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Rental prices falling

johnboy 10 October 2013 25

If the previously unprecedented sight of “for rent” appearing on Canberra’s streets wasn’t enough the ABC has data on the long awaited holes opening up in the market:

The latest Australian Property Monitors report shows median asking rents for houses in Canberra dropped 3.6 per cent, from $480 to $463 a week, in the September quarter.

Unit rents were down 1.7 per cent dropping from $410 dollars to $403 a week.

That is the largest drop in any capital city.

For the 12 months to September, unit rents are down 6.3 per cent and house rents are down 3.6 per cent.

Weep oh renters for the financial losses of the investment property owners!


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MissChief 6:13 pm 11 Oct 13

Grrrr said :

MissChief said :

Median price is the middle of the range with highest and lowest prices removed

No, it’s not – the median is the middle of ALL values. Also, outliers (as extremes of high and low values are called) do not affect the Median as strongly as the do the Mean (the “average”) which is precisely why it’s used in the case of realestate.

It could be that the median this quarter is less because there are more 3 bedroom houses than 4 bedroom houses being listed, or that the quality/inclusions are less. The same goes for units.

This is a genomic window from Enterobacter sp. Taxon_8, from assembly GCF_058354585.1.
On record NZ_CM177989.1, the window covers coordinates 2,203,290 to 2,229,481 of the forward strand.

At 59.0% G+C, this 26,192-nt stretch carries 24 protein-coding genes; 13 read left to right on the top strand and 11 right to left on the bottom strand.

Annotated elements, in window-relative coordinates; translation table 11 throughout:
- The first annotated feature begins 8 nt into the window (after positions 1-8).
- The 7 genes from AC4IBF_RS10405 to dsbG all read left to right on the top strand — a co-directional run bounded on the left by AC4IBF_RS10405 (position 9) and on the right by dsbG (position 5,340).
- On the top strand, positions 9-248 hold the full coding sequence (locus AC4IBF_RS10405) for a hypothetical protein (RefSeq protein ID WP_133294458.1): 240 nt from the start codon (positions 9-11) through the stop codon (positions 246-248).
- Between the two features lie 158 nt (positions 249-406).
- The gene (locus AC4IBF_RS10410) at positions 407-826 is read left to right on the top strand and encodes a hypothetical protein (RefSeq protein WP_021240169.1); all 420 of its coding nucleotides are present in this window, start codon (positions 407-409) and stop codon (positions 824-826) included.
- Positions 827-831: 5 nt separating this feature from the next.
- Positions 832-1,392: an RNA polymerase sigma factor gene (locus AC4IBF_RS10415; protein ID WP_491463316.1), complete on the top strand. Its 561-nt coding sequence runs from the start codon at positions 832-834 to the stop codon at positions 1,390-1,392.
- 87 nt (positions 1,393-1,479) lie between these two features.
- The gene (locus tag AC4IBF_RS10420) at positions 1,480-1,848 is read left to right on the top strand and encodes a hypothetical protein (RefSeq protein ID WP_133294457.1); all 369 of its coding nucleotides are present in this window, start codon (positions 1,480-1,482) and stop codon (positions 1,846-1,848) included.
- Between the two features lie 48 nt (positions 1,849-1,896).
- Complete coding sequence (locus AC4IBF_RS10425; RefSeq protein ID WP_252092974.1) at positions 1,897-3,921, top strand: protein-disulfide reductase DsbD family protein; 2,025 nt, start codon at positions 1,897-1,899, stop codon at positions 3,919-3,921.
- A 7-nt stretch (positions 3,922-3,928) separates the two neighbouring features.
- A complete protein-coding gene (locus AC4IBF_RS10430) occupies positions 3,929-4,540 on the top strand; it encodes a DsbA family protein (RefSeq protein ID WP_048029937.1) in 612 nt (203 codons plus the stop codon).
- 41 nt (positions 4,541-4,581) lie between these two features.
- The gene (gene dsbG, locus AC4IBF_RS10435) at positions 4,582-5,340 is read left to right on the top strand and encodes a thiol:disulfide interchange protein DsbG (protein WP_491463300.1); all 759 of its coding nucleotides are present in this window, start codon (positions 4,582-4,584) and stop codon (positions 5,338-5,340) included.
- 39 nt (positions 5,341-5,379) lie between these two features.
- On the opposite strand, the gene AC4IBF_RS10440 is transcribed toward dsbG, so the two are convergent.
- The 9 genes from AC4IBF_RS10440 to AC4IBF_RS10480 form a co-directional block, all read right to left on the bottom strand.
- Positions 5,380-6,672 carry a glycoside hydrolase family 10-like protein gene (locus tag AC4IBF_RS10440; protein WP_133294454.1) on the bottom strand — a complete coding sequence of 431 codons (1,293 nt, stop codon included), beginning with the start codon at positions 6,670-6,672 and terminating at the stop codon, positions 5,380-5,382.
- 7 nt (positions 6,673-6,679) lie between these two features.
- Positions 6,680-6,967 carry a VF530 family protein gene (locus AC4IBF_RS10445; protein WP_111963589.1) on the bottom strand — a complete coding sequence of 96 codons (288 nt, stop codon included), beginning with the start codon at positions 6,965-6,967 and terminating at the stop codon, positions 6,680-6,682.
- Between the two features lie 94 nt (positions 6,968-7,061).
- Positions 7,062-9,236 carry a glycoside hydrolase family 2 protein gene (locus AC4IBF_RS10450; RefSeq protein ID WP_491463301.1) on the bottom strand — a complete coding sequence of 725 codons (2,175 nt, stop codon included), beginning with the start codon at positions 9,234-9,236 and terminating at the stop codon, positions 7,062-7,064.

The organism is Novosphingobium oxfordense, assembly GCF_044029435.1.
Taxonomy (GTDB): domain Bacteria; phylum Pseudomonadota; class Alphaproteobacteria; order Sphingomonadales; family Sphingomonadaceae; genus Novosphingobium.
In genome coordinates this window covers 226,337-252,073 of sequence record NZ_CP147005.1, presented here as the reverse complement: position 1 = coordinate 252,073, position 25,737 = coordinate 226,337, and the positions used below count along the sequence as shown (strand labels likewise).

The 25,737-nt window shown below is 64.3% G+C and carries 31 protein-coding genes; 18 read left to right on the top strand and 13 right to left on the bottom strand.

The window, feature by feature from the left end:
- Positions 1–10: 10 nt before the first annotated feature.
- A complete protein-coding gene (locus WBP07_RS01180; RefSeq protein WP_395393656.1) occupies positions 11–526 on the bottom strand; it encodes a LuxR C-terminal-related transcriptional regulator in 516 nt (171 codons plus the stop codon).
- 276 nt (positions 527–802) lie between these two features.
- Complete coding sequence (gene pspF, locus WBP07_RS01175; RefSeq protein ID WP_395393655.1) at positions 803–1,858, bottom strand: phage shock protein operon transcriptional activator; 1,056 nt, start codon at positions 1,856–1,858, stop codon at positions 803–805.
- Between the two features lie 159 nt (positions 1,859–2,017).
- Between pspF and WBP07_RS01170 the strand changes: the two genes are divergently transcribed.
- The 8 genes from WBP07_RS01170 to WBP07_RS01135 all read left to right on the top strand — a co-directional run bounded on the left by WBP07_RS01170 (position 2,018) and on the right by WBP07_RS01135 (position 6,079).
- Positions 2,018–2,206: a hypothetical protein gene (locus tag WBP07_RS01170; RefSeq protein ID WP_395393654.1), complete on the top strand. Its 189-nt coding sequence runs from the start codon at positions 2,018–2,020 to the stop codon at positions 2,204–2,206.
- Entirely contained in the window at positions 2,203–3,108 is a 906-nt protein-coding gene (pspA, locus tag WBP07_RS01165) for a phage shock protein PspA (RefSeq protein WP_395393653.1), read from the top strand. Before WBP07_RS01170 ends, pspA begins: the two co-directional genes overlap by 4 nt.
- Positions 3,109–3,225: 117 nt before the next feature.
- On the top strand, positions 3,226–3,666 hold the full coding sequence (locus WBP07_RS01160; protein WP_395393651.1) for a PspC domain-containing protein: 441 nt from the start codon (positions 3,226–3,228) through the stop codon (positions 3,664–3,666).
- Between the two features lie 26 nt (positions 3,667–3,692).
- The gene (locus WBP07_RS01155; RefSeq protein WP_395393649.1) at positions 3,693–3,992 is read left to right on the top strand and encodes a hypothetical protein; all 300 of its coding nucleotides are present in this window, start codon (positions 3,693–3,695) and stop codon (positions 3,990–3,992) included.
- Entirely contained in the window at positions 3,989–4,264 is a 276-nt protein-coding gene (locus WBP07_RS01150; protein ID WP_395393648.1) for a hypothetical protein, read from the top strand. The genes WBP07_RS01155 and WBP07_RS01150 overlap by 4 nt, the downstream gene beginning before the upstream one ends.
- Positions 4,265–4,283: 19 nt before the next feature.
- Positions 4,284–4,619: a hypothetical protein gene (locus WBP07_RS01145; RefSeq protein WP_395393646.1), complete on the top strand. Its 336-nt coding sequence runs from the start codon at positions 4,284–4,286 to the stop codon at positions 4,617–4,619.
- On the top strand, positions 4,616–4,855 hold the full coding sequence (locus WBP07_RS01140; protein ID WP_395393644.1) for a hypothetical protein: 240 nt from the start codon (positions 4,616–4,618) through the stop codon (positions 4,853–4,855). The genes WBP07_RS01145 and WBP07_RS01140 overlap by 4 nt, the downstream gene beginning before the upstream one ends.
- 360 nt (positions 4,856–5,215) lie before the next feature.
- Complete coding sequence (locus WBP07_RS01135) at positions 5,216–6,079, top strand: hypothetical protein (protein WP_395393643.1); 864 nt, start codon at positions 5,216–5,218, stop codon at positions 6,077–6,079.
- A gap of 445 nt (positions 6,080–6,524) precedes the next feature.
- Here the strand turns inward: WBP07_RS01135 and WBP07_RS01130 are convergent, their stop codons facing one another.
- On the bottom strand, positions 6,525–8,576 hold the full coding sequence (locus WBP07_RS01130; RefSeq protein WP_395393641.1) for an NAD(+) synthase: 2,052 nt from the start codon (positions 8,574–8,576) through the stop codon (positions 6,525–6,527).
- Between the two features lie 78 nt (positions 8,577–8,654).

Or, it could be that there are more 4 bedroom houses and less 3 bedroom houses and the relative to the number of rooms, rent has dropped futher. It’s not unreasonable to assume that, given that the sample set (number of houses on the rental market) is large enough that such variation is insignificant.

Though feel free to collate statistics on a per-bedroom basis, after you’ve revised Statistics 101.

Yes, you’ve reiterated my point about making assumptions. You cannot be sure what you are being told with these statistics. What is it they say, “Never assume, it makes an ass out of u and me?”… except I’m warning about assumption so I guess it only makes an ass out of you.

Ronald_Coase 4:59 pm 11 Oct 13

Grrrr said :

MissChief said :

Median price is the middle of the range with highest and lowest prices removed

No, it’s not – the median is the middle of ALL values. Also, outliers (as extremes of high and low values are called) do not affect the Median as strongly as the do the Mean (the “average”) which is precisely why it’s used …

Hmm, yeah nah. The median is not affected at all by outliers except in very trivial cases with even sample sizes, but I’ll happily stand corrected if I missed that bit of Stats101.

arescarti42 3:58 pm 11 Oct 13

SheepGroper said :

chewy14 said :

the fact that the vast majority of negatively geared properties come from existing housing stock.

I tried searching for information about percentage of investment properties being new and couldn’t find anything – where did you get your information from? The best I could do was ABS statistics about percentage of population that own rental properties, age etc breakdowns, property type breakdowns, nothing on whether the rental properties were new or second hand.